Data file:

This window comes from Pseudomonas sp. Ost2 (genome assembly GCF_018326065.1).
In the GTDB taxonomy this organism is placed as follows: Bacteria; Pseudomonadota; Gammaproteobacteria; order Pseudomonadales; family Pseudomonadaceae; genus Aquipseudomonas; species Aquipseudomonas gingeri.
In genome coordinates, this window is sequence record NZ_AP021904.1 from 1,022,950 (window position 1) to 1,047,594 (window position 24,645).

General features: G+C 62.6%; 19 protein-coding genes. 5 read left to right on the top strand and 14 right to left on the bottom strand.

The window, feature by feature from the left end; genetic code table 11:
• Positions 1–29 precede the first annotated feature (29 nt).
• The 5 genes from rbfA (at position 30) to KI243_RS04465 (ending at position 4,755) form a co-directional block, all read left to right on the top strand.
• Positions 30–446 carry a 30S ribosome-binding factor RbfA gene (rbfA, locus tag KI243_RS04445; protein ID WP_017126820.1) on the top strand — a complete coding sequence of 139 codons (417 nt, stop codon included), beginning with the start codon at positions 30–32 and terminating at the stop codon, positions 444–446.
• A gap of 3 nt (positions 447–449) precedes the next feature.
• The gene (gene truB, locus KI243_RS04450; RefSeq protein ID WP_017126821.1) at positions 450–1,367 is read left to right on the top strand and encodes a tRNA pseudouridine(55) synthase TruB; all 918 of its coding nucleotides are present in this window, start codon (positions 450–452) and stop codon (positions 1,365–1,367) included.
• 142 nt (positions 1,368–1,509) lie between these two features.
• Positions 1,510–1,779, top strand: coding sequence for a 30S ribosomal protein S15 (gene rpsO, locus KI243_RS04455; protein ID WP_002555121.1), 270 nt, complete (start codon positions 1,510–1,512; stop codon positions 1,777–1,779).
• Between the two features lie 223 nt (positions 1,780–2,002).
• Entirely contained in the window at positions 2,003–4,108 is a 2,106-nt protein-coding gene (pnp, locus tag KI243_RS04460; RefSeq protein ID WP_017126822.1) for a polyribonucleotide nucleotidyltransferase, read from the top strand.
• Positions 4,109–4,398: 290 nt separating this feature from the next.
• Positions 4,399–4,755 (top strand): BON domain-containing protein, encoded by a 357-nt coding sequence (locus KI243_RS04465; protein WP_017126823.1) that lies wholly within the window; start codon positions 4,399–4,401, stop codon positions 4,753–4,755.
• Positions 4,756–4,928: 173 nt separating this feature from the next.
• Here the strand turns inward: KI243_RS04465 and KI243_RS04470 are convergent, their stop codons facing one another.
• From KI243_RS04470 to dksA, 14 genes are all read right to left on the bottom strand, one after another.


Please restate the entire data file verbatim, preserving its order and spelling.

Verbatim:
This window comes from Pseudomonas sp. Ost2 (genome assembly GCF_018326065.1).
In the GTDB taxonomy this organism is placed as follows: Bacteria; Pseudomonadota; Gammaproteobacteria; order Pseudomonadales; family Pseudomonadaceae; genus Aquipseudomonas; species Aquipseudomonas gingeri.
In genome coordinates, this window is sequence record NZ_AP021904.1 from 1,022,950 (window position 1) to 1,047,594 (window position 24,645).

General features: G+C 62.6%; 19 protein-coding genes. 5 read left to right on the top strand and 14 right to left on the bottom strand.

The window, feature by feature from the left end; genetic code table 11:
• Positions 1–29 precede the first annotated feature (29 nt).
• The 5 genes from rbfA (at position 30) to KI243_RS04465 (ending at position 4,755) form a co-directional block, all read left to right on the top strand.
• Positions 30–446 carry a 30S ribosome-binding factor RbfA gene (rbfA, locus tag KI243_RS04445; protein ID WP_017126820.1) on the top strand — a complete coding sequence of 139 codons (417 nt, stop codon included), beginning with the start codon at positions 30–32 and terminating at the stop codon, positions 444–446.
• A gap of 3 nt (positions 447–449) precedes the next feature.
• The gene (gene truB, locus KI243_RS04450; RefSeq protein ID WP_017126821.1) at positions 450–1,367 is read left to right on the top strand and encodes a tRNA pseudouridine(55) synthase TruB; all 918 of its coding nucleotides are present in this window, start codon (positions 450–452) and stop codon (positions 1,365–1,367) included.
• 142 nt (positions 1,368–1,509) lie between these two features.
• Positions 1,510–1,779, top strand: coding sequence for a 30S ribosomal protein S15 (gene rpsO, locus KI243_RS04455; protein ID WP_002555121.1), 270 nt, complete (start codon positions 1,510–1,512; stop codon positions 1,777–1,779).
• Between the two features lie 223 nt (positions 1,780–2,002).
• Entirely contained in the window at positions 2,003–4,108 is a 2,106-nt protein-coding gene (pnp, locus tag KI243_RS04460; RefSeq protein ID WP_017126822.1) for a polyribonucleotide nucleotidyltransferase, read from the top strand.
• Positions 4,109–4,398: 290 nt separating this feature from the next.
• Positions 4,399–4,755 (top strand): BON domain-containing protein, encoded by a 357-nt coding sequence (locus KI243_RS04465; protein WP_017126823.1) that lies wholly within the window; start codon positions 4,399–4,401, stop codon positions 4,753–4,755.
• Positions 4,756–4,928: 173 nt separating this feature from the next.
• Here the strand turns inward: KI243_RS04465 and KI243_RS04470 are convergent, their stop codons facing one another.
• From KI243_RS04470 to dksA, 14 genes are all read right to left on the bottom strand, one after another.